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And—“ This to me!” he said, — “ An 'twere not for thy hoary beard, Such hand as Marmion's had not spared

To cleave the Douglas' head! And, first, I tell thee, haughty Peer, He, who does England's message here, Although the meanest in her state, May well, proud Angus, be thy mate : And, Douglas, more I tell thee here,

Even in thy pitch of pride,
Here in thy hold, thy vassals wear,
(Nay, never look upon your lord,
And lay your hands upon your sword,)

I tell thee, thou’rt defied!
And if thou said’st, I am not peer
To any lord in Scotland here,
Lowland or Highland, far or near,

Lord Angus, thou hast lied !"-
On the Earl's cheek the flush of rage
O’ercame the ashen hue of age :

Fierce he broke forth :-“ And dar’st thou then To beard the lion in his den,

The Douglas in his hall ?
And hop'st thou hence unscathed to go ?--
No, by Saint Bryde of Bothwell, no!-
Up drawbridge, grooms—what, Warder, ho!

Let the portcullis fall.”—
Lord Marmion turned,—well was his need!
And dashed the rowels in his steed,
Like arrow through the arch-way sprung,
The ponderous grate behind him rung:
To pass there was such scanty room,
The bars, descending, razed his plume.

XV.

The steed along the drawbridge flies,
Just as it trembled on the rise ;
Not lighter does the swallow skim
Along the smooth lake's level brim: .
And when Lord Marmion reached his band,

name.

He halts, and turns with clenched hand,
And shout of loud defiance pours,
And shook his gauntlet at the towers.
“ Horse! horse !" the Douglas cried, “ and chase !"
But soon he reined his fury's pace :
A royal messenger he came,
Though most unworthy of the name.
A letter forged! Saint Jude to speed!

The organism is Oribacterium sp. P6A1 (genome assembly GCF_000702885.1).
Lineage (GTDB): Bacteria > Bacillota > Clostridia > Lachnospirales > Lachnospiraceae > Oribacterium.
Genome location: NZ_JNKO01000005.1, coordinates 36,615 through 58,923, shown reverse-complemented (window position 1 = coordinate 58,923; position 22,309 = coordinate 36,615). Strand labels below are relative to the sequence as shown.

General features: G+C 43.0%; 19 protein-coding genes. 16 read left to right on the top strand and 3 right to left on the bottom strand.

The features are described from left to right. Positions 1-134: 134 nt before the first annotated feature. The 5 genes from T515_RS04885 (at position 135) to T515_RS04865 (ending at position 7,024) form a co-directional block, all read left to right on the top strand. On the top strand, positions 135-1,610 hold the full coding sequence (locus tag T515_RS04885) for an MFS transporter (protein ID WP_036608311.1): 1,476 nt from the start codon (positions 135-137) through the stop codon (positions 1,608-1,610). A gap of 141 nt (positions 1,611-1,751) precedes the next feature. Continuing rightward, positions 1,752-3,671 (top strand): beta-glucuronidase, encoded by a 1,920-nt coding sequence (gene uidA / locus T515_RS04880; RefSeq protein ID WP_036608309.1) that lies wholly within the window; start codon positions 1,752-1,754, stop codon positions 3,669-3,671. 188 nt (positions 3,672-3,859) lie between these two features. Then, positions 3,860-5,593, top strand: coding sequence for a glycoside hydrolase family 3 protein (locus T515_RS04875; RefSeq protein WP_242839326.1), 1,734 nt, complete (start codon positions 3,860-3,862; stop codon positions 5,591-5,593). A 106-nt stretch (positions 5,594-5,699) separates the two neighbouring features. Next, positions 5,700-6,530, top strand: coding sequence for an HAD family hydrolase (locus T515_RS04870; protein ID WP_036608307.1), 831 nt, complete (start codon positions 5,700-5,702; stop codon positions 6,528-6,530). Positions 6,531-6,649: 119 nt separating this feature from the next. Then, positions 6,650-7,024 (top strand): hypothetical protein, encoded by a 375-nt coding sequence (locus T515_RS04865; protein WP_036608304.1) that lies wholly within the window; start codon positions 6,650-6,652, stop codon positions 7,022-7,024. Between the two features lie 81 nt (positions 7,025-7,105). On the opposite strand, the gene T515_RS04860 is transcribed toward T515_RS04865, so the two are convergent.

Did ever knight so foul a deed!
At first in heart it liked me ill,
When the King praised his clerkly skill.
Thanks to Saint Bothan, son of mine,
Save Gawain, ne'er could pen a line :
So swore I, and I swear it still,
Let my boy-bishop fret his fill.
Saint Mary' mend my fiery mood !
Old age ne'er cools the Douglas blood,
I thought to slay him where he stood.
'Tis pity of him too,” he cried;
“ Bold can he speak, and fairly ride :
I warrant him a warrior tried."

Ya

With this his mandate he recals,
And slowly seeks his castle halls.

.

XVI.
The day in Marmion's journey wore ;
Yet, ere his passion's gust was o'er,
They crossed the heights of Stanrig-moor.
His troop more closely there he scann'd,
And missed the Palmer from the band.
" Palmer or not,” young Blount did say,
“ He parted at the peep. of day;
Good sooth, it was in strange array." —
“ In what array ?” said Marmion, quick.
“ My lord, I ill can spell the trick;
But all night long, with clink and bang;
Close to my couch did hammers clang ;
At dawn the falling drawbridge rang,
And from a loop-hole while I peep,
Old Bell-the-Cat came from the Keep,
Wrapped in a gown of sables fair,
As fearful of the morning air ;

Beneath, when that was blown aside,
A rusty shirt of mail I spied,
By Archibald won in bloody work,
Against the Saracen and Turk:
Last night it hung not in the hall; .
I thought some marvel would befal.
And next I saw them saddled lead
Old Cheviot forth, the Earl's best steed;
A matchless horse, though something old,
Prompt to his paces, cool and bold.
I heard the Sheriff Sholto.say, .
The Earl did much the Master * pray
To use him on the battle day;
But he preferred”—“ Nay, Henry, cease!
Thou sworn horse-courser, hold thy peace.-
Eustace, thou bear'st a brain- I pray,
What did Blount see at break of day?"..

e

ice.

XVII. “ In brief, my lord, we both descried , (For I then stood by Henry's side)

* His eldest son, the Master of Angus.

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